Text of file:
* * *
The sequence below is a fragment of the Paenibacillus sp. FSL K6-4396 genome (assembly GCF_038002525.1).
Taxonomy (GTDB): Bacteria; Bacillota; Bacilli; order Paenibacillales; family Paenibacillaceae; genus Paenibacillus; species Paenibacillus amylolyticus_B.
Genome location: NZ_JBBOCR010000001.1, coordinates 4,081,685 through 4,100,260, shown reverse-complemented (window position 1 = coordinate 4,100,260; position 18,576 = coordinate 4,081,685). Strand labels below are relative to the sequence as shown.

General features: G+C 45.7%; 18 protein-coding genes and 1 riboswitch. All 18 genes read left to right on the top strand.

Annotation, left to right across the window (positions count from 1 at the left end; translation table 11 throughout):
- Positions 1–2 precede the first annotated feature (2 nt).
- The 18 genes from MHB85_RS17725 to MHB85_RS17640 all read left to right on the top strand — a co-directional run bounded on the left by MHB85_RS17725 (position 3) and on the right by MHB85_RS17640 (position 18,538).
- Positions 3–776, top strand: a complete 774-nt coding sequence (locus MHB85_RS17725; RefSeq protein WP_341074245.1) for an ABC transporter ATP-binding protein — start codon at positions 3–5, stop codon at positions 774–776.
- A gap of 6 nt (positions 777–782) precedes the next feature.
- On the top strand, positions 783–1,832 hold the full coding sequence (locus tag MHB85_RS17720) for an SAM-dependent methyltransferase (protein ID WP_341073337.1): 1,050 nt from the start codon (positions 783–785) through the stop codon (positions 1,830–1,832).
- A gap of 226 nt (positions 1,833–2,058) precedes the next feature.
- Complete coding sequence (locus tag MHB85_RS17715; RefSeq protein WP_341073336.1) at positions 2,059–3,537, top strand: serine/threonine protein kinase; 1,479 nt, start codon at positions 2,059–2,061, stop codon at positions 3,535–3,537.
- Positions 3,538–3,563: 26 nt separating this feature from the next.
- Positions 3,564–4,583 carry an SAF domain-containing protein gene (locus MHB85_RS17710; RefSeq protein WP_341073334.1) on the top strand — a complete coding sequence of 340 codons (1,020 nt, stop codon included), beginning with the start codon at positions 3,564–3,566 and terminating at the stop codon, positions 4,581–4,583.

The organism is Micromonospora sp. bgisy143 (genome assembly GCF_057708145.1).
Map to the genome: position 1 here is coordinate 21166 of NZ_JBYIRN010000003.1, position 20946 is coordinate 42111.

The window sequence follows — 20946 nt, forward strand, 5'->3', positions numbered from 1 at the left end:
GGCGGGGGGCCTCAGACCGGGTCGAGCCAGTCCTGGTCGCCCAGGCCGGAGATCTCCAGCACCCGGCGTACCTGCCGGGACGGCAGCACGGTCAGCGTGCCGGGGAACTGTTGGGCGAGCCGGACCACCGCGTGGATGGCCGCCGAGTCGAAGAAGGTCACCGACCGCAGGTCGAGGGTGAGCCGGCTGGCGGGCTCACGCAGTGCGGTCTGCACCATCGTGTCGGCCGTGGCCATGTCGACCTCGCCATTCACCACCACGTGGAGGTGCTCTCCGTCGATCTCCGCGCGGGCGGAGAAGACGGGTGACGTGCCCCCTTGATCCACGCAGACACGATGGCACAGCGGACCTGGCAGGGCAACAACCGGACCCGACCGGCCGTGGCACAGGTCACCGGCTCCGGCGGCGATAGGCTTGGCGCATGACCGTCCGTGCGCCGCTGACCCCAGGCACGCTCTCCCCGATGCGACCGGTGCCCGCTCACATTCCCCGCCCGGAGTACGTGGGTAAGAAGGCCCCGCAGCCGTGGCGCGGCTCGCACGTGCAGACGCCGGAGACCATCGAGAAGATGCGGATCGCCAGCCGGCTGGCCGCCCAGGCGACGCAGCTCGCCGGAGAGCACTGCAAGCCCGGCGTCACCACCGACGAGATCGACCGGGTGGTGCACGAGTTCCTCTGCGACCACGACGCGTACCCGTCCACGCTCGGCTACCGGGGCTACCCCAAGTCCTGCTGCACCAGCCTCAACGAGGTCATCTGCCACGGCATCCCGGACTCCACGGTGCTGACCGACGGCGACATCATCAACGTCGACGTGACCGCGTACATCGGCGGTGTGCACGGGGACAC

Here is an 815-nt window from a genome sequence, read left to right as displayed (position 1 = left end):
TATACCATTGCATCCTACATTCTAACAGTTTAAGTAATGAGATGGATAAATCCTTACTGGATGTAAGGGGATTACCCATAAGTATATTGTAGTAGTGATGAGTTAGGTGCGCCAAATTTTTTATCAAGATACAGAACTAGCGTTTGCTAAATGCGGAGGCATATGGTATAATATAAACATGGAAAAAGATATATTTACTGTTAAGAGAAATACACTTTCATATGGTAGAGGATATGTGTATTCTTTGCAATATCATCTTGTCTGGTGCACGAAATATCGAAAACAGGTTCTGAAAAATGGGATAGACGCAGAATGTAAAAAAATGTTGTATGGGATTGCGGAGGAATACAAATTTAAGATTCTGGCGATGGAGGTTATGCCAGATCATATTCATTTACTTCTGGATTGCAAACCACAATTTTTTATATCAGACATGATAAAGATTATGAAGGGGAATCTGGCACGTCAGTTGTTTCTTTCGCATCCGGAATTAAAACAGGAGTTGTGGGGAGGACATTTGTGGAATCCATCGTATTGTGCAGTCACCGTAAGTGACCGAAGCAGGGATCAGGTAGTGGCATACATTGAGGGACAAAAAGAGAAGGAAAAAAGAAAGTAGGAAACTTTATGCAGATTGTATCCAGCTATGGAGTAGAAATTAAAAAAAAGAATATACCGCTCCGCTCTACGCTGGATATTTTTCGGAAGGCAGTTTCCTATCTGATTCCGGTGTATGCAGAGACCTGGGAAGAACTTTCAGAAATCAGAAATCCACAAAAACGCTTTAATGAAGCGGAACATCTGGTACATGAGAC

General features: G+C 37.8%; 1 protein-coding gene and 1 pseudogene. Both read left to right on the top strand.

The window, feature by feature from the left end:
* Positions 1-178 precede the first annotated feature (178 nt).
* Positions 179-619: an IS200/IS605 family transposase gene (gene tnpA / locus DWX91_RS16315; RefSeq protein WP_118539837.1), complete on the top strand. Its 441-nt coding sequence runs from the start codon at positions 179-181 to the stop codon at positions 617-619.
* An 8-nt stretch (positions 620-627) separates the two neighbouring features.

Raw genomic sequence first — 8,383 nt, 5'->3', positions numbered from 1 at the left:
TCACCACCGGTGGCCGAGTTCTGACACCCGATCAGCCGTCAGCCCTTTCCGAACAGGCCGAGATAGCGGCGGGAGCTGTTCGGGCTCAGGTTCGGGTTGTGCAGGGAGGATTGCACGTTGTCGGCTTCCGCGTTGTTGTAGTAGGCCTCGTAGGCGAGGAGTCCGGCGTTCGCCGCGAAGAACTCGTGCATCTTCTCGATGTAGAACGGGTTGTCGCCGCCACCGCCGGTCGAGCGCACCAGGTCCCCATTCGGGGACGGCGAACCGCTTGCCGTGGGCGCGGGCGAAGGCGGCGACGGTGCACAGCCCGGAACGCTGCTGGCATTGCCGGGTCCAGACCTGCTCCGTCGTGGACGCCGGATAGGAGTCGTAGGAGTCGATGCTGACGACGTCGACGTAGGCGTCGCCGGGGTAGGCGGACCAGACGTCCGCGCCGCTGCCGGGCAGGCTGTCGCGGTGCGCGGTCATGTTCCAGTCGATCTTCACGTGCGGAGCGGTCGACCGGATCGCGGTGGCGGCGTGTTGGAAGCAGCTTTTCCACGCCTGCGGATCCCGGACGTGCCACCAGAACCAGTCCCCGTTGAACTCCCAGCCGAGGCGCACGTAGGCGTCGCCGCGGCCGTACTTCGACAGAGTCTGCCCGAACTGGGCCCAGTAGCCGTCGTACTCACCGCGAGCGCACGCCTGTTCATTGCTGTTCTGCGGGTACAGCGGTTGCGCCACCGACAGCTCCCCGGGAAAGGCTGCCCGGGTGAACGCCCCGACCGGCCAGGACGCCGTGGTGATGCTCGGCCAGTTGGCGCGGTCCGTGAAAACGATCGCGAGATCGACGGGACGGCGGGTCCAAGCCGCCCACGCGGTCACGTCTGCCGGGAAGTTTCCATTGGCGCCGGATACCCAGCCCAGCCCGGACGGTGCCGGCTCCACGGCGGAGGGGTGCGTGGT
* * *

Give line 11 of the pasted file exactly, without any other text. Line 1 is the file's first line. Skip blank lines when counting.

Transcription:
- A gap of 226 nt (positions 1,833–2,058) precedes the next feature.